It reminds me of my days as a general surgery resident, when one of the most common conditions leading to surgery was stomach ulcers. (They are prone to bleeding and numerous other unfortunate consequences.) Standard advice regarding ulcers was to avoid spicy foods and alcohol, in the belief that these encouraged the stomach to produce more acid. It was some years later that we learned that the culprit in most cases was a type of bacteria, which as luck would have it is inactivated by wine polyphenols. So ironically we should have been encouraging these patients to have wine with dinner, contrary to all prevailing logic.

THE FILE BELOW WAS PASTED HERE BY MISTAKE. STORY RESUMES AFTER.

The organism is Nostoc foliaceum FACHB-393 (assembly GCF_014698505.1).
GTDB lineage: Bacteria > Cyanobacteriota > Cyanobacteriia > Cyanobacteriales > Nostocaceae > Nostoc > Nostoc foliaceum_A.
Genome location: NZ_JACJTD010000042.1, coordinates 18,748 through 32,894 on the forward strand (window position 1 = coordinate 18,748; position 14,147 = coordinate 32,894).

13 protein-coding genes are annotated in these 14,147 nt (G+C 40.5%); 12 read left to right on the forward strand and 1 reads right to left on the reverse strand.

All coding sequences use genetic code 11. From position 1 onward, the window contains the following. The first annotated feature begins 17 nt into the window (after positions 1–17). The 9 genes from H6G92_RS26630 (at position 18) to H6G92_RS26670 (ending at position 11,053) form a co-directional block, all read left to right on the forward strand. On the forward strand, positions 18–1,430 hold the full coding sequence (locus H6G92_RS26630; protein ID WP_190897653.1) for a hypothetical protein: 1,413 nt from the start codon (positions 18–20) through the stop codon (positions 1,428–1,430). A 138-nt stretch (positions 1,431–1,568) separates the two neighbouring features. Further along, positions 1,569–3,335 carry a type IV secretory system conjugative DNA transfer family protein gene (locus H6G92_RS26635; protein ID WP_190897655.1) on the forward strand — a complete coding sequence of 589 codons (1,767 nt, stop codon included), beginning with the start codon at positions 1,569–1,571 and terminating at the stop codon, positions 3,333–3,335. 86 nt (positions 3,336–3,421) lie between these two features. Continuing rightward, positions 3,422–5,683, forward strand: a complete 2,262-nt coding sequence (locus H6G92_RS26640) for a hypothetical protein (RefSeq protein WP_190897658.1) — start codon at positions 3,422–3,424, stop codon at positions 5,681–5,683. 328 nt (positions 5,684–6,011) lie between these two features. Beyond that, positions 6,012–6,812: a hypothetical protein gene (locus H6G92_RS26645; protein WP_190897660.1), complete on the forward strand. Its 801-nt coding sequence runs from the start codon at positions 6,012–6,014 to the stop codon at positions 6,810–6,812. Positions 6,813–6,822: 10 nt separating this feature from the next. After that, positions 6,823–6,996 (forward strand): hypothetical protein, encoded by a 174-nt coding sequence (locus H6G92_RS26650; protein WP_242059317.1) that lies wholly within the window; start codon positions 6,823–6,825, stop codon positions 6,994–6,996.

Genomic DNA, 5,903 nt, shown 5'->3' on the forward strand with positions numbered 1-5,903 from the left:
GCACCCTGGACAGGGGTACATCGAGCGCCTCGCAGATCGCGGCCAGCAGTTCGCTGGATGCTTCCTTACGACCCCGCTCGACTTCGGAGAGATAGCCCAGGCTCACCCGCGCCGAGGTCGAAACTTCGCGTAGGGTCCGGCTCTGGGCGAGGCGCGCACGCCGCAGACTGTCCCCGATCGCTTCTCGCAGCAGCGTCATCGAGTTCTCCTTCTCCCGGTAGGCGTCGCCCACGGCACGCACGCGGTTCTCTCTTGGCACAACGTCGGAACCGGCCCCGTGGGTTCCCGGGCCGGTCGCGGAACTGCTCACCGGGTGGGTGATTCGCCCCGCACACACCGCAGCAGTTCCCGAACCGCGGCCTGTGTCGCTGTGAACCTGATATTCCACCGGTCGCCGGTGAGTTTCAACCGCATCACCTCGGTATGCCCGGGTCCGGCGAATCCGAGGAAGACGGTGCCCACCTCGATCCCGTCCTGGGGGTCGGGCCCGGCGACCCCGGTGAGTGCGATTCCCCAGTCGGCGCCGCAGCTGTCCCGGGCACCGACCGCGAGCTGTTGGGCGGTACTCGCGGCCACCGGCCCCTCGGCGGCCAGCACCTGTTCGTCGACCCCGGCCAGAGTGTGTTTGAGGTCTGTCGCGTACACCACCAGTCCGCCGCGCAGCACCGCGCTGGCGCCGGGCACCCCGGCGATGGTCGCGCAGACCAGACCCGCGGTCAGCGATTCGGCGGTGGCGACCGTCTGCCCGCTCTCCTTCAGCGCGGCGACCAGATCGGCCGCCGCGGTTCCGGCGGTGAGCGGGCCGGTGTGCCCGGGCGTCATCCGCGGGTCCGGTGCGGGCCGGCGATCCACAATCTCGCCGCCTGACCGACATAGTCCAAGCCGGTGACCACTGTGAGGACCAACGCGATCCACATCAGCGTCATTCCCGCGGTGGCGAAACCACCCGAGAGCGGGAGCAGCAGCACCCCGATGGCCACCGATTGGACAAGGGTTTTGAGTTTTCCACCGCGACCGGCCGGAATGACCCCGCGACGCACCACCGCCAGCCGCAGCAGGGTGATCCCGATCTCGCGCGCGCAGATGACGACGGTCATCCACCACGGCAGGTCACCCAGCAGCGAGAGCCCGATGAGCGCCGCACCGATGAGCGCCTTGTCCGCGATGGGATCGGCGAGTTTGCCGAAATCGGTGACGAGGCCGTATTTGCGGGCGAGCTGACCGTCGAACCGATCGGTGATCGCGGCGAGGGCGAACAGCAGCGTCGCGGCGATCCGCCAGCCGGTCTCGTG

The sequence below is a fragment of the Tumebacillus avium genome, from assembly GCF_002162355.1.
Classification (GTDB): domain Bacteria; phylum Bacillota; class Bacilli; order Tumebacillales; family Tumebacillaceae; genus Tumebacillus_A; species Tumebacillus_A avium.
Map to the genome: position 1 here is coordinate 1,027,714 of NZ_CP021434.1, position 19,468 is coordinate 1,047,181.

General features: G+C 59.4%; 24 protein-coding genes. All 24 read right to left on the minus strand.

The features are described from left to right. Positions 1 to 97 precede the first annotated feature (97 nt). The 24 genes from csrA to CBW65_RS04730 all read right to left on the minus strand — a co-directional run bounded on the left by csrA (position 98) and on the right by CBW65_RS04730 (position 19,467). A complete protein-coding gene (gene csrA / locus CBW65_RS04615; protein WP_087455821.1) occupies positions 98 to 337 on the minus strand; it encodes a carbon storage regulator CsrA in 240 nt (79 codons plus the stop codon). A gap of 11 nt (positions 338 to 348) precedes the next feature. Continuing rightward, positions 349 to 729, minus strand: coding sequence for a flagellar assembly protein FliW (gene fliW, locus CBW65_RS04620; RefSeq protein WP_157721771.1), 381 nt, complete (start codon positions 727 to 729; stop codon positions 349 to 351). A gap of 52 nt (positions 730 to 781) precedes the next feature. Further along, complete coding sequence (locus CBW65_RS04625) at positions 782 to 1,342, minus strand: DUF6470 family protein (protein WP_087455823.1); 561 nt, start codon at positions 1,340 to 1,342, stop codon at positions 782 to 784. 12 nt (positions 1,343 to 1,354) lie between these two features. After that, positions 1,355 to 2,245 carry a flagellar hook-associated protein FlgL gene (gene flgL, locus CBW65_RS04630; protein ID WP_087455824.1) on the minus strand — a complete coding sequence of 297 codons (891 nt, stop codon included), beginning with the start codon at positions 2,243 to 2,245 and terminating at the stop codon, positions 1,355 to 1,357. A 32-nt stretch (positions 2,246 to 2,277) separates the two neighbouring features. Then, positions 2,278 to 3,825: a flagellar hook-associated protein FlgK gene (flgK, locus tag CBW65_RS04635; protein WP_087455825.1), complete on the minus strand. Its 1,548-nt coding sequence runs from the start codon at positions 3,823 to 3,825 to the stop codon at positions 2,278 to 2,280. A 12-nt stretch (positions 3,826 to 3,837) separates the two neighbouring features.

The real point here is that studies of this type, called population studies, require a healthy degree of skepticism in order to derive anything useful. For one thing, they rely on self-reporting of drinking habits, which is notoriously unreliable; for another, there are few populations with consistent drinking patterns anymore. The best information actually comes from studies done years ago when such populations did exist, for example in rural France. These studies consistently find health benefits to regular moderate consumption of wine. The final lesson here is that regular moderate wine drinking is linked to other healthy behaviors, so that it can't be reduced to a chemical formula and put into a pill. So when you see the ads for the newest supplement touting "all the benfits of wine without the alcohol" you know it just ain't so.